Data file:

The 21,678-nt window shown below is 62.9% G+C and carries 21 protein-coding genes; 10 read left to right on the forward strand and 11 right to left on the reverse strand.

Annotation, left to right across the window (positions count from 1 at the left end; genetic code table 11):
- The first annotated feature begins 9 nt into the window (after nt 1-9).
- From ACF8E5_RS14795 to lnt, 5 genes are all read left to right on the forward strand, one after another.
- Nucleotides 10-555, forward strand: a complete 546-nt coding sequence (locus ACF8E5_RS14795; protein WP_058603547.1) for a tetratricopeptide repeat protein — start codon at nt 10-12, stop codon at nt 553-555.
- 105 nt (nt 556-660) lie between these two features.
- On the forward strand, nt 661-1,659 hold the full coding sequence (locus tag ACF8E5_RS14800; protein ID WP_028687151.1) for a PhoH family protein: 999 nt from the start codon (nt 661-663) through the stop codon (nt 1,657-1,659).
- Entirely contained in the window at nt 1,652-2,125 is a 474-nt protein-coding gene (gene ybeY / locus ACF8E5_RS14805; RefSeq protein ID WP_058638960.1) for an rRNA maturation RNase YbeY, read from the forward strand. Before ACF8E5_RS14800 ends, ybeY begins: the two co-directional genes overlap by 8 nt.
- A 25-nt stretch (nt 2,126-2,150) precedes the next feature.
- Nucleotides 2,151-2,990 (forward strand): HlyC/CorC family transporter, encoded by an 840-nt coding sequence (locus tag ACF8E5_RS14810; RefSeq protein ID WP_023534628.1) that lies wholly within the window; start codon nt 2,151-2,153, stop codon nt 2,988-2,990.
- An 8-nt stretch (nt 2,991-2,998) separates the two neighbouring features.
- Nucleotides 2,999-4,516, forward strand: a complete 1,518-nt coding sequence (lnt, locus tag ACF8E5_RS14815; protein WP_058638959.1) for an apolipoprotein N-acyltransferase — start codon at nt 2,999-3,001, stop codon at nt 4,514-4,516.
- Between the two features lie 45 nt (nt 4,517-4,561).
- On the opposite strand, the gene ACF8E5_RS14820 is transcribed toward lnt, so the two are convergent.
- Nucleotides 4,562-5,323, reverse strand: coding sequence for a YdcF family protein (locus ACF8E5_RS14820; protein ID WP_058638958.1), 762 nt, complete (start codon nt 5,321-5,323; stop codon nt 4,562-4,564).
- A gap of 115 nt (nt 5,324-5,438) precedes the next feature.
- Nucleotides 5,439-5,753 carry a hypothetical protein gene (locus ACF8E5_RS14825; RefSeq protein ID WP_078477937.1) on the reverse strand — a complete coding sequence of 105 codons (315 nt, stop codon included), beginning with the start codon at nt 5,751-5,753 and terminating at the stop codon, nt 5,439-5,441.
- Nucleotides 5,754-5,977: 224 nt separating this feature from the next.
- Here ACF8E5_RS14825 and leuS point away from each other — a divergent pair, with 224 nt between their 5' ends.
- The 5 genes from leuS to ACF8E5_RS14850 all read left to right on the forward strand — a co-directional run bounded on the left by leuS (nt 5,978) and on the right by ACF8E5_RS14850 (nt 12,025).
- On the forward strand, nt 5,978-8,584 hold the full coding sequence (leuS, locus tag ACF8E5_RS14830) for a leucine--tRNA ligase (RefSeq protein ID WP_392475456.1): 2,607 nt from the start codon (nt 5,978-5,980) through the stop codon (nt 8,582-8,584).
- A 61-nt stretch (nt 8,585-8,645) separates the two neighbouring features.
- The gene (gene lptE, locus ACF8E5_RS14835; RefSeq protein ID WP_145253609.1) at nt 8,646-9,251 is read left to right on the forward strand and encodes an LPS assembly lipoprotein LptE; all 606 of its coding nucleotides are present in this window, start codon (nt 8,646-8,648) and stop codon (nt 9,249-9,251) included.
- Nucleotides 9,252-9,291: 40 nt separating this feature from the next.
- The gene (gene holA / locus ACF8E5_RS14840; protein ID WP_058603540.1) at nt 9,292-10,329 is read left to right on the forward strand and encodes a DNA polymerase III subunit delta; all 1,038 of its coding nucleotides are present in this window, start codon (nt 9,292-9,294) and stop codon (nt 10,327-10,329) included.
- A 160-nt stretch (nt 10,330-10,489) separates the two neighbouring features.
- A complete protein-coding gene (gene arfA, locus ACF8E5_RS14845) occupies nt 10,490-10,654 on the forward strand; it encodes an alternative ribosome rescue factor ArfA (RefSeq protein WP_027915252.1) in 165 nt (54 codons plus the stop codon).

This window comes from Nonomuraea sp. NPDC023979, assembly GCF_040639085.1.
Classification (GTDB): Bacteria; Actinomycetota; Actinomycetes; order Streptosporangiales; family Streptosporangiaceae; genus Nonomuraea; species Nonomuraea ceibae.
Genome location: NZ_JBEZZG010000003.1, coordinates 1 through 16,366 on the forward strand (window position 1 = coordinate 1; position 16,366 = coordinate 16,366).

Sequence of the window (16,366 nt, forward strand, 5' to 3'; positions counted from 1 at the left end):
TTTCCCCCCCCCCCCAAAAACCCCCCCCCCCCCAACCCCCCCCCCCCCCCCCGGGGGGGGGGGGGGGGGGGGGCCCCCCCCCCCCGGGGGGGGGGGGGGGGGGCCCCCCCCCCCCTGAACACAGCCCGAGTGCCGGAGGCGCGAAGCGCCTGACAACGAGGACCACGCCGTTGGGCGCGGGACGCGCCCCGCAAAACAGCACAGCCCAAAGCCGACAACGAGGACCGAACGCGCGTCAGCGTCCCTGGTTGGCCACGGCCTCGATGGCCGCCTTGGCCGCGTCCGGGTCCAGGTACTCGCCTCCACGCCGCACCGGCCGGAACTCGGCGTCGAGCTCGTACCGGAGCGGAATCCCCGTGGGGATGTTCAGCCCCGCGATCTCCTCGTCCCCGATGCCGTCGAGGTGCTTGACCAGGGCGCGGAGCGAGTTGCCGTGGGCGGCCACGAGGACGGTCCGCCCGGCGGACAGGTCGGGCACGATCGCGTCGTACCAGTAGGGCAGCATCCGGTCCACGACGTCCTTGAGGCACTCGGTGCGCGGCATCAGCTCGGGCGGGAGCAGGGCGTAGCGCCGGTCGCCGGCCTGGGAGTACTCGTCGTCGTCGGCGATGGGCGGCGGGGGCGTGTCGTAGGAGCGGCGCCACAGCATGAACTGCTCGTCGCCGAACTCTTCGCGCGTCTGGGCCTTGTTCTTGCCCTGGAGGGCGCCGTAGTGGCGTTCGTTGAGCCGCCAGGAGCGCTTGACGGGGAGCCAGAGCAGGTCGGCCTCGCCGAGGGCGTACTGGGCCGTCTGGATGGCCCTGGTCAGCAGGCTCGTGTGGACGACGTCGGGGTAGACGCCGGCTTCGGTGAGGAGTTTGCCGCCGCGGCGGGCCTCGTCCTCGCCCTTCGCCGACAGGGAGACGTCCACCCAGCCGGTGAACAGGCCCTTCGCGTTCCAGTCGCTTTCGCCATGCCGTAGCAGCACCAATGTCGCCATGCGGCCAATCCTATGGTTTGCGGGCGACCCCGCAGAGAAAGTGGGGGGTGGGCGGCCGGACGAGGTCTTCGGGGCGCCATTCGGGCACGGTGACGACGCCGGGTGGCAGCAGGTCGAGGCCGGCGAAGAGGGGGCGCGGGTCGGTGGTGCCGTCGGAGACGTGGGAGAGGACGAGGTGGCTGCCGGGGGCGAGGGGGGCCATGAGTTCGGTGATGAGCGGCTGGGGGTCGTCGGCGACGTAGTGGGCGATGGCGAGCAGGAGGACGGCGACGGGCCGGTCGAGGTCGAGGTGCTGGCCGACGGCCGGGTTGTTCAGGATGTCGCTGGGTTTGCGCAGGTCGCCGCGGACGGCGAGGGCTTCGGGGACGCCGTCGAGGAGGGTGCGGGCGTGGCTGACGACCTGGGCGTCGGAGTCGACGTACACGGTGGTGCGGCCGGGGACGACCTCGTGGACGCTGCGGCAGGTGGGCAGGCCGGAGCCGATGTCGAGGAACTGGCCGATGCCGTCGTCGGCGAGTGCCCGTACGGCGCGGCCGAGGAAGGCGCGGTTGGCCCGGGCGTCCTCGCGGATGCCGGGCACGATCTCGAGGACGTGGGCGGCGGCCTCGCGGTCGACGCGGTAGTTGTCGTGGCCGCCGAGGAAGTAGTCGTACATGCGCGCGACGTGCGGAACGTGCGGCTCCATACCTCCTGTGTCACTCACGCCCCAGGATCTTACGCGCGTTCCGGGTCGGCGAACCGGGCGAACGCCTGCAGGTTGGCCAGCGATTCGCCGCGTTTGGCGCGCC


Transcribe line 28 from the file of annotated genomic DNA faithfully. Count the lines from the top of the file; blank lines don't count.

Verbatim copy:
This window comes from Nonomuraea sp. NPDC023979, assembly GCF_040639085.1.